David is an associate professor (docent) of human geography and director of graduate studies, and is a US citizen (now also with Swedish citizenship) with roots on Åland. Previous to coming to Uppsala in 2007 he taught at Vassar College in New York State. He received a PhD in human geography from Pennsylvania State University in 2005, and his research focuses primarily on geographic identity. His teaching is primarily in the areas of political geography and planning.
Academic merits: PhD, Docent
My first university degree is in psychology (Cornell University, 1989), and my understanding of the world has been shaped by this psychological perspective ever since. When I eventually did a master's (2001) and PhD (2005) in human geography (Pennsylvania State University), it was with a focus on identity, and the ways in which we psychologically negotiate sameness and difference in the West.
I have served in various administrative roles in the Department of Social and Economic Geography here in Uppsala, and am currently the director of graduate studies.
My research agenda has been primarily focused on understanding how geographic identities are produced through spatial and discursive processes. My first research project investigated the relationship between Southern identity in the US and American national identity. My intention was to develop a spatial theorization of the concept of internal orientalism through applying this framework to the case of the "America"/"the South" binary in US discourse. My master's thesis considered the "voice of the Self" in the discourse of internal orientalism in the US, by examining representations of the South in journalism, scholarship, and popular culture. My PhD dissertation went on to examine the "voice of the Other" of internal orientalism, or more precisely, the "voices of the Others." I conducted interviews with two groups, representing the Others of internal orientalism: black Southerners in the Lynchburg, Virginia, area, and members of the (virtually all-white) Southern nationalist organization the League of the South. The interviews revealed how both groups both resist and reinforce the essentialist binary of internal orientalism through their conceptualizations of "Southern" identity.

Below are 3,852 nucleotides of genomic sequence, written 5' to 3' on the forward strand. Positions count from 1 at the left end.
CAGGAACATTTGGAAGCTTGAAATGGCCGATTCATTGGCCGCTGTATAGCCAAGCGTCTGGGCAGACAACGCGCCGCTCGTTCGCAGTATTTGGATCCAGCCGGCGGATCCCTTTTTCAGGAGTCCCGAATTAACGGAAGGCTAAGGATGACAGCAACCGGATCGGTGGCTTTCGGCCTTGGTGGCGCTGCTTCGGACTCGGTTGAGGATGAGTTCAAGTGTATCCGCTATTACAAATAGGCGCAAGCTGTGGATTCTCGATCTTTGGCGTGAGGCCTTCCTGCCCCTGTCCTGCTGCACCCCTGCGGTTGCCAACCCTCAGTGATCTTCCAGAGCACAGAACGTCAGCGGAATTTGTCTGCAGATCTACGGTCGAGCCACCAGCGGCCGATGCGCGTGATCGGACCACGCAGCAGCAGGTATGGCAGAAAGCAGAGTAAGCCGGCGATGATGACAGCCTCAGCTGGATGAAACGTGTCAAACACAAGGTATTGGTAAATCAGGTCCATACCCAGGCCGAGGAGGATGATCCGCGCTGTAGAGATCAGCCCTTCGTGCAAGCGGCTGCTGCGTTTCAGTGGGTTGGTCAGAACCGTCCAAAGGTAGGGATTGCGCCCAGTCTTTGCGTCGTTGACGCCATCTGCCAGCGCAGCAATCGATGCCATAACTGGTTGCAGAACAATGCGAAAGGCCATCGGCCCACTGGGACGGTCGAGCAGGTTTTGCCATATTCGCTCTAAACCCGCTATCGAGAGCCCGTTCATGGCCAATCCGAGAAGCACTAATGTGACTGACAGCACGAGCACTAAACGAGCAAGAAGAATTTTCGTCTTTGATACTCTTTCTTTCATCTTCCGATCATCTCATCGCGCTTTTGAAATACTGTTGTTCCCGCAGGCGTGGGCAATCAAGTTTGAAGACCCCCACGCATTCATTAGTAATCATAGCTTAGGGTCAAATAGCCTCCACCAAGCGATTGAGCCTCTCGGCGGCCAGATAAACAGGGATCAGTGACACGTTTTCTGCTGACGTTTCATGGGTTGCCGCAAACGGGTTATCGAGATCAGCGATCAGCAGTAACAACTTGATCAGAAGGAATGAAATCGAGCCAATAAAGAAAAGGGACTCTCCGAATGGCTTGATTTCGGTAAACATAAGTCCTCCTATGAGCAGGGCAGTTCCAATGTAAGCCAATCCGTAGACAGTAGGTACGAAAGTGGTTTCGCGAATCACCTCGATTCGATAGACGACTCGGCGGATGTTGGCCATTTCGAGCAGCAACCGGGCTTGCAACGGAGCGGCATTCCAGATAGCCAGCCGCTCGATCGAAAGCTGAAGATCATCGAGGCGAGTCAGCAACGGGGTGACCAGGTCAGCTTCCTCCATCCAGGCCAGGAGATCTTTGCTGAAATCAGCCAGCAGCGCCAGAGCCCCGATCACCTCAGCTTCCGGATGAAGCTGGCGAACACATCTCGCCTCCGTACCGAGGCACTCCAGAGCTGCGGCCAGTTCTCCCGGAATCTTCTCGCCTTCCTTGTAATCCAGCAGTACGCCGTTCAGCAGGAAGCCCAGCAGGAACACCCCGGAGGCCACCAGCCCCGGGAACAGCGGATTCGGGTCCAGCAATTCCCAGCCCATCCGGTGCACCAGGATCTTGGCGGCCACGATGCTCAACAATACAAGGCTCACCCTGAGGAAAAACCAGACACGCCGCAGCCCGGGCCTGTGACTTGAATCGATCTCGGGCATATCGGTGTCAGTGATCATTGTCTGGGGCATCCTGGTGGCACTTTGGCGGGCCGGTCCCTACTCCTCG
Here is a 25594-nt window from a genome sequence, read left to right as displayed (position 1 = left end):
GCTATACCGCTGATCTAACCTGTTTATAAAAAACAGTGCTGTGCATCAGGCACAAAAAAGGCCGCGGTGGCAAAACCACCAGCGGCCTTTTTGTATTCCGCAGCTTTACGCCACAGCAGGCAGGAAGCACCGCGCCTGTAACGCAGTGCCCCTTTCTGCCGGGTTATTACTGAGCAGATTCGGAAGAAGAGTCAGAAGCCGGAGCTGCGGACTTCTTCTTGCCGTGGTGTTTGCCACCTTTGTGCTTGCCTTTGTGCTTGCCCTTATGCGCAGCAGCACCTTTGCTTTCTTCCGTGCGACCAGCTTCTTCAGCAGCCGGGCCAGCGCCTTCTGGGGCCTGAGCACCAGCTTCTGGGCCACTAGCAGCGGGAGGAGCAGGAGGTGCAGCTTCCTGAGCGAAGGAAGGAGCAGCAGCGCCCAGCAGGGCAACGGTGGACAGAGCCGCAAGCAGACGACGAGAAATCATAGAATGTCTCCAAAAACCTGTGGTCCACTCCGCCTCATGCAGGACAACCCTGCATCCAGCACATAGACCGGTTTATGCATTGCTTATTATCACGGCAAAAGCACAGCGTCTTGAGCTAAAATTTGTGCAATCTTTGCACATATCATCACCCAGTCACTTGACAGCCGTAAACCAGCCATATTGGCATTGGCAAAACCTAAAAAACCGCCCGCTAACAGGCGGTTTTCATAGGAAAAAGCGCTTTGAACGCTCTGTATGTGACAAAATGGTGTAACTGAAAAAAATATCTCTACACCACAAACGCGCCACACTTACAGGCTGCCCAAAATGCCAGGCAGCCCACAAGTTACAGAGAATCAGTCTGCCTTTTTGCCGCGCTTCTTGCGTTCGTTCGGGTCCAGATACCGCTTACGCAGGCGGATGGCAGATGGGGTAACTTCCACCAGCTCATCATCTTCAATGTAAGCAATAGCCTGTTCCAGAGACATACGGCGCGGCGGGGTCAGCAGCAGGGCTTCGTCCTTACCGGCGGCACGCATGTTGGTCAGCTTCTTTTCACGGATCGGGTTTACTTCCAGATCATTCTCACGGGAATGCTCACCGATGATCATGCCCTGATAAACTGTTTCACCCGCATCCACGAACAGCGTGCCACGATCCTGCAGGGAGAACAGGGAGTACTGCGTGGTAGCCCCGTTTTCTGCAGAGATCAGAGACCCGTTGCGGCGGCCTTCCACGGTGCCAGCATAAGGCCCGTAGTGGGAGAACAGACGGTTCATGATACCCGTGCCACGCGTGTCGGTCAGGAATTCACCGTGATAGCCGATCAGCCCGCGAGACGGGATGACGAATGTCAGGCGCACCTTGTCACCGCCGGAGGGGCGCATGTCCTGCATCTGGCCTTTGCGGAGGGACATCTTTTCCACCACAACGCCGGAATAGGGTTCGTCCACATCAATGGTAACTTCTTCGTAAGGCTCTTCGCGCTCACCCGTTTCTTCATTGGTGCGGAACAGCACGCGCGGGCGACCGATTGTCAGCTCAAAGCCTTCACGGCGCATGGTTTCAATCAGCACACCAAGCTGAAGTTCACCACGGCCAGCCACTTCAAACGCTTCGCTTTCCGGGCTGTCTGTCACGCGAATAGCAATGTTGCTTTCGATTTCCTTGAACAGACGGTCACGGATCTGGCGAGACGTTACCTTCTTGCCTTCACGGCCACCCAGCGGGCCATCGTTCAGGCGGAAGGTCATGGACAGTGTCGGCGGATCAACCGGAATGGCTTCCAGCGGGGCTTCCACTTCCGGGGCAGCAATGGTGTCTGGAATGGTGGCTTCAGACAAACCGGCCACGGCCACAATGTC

My second project brought me to Scandinavia in 2007. I was invited to participate in a study of migration from the Åland Islands to Sweden and the Finnish mainland. Åland is an autonomous, Swedish-speaking province of Finland, an archipelago in the Baltic between Sweden and Finland. This project was financed by Ålands självstyrelses 75-års jubileumsfond, Kulturfonden för Sverige och Finland, Svenska kulturfonden, William Thurings stiftelse, Stiftelsen Margit Althins stipendiefond, and Stiftelsen Emilie och Rudolf Gesellius fond. I conducted interviews with Ålanders who moved to Sweden or the Finnish mainland as adults. I explored issues of language, culture and belonging, with a particular emphasis on the sense of in-betweenness that most Ålanders associate with Ålandic identity. In 2010 I produced a museum exhibition for Ålands Museum to report the results of this project for the government and public of Åland.
In recent years I have begun studying the relationship between automobility and the Swedish folkhem. I have also looked at the concept of exceptionalism from the U.S. and Swedish perspectives.
Other interests include visuality and antiwar protest (with an article published in ACME), place branding (having published an article on place branding and racism on Åland), and sports geography.
Current PhD students: Doron Eldar, Peter Jakobsen, Marcus Mohall, Hanna Zetterlund.
Former PhD students: Madeleine Eriksson (Umeå University), John Guy Perrem, Erik Hansson, Dominic Teodorescu
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